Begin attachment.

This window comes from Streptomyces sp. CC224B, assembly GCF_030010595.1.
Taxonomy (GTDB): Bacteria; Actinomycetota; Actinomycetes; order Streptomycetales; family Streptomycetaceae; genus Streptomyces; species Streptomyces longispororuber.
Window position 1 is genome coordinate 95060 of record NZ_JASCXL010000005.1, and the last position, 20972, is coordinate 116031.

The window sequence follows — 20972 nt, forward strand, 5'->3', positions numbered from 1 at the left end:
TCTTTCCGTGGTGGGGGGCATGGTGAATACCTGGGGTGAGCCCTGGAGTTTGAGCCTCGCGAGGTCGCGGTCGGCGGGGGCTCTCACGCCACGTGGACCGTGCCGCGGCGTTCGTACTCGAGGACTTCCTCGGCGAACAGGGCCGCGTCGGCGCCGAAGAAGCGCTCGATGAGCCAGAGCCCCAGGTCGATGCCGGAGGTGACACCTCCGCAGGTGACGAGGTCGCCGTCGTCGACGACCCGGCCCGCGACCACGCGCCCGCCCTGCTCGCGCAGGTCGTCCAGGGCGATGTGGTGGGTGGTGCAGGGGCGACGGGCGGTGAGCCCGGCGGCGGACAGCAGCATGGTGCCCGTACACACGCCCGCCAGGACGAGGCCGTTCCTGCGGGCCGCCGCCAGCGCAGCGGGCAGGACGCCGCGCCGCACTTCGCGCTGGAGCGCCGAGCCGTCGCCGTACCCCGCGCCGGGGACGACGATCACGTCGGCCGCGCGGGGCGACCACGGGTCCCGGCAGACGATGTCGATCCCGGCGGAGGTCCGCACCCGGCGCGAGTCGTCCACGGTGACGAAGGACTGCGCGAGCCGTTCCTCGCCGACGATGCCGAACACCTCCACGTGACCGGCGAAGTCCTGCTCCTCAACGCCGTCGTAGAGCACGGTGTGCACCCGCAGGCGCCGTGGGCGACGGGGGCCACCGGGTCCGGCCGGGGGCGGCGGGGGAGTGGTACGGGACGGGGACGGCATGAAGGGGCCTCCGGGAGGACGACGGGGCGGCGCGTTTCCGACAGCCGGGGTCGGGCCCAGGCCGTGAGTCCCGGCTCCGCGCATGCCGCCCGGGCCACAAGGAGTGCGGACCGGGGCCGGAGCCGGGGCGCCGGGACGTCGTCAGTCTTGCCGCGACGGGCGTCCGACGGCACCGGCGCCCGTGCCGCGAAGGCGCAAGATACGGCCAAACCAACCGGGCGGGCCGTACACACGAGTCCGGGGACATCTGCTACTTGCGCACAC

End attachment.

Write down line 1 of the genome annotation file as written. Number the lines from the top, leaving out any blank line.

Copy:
This window comes from Streptomyces sp. CC224B, assembly GCF_030010595.1.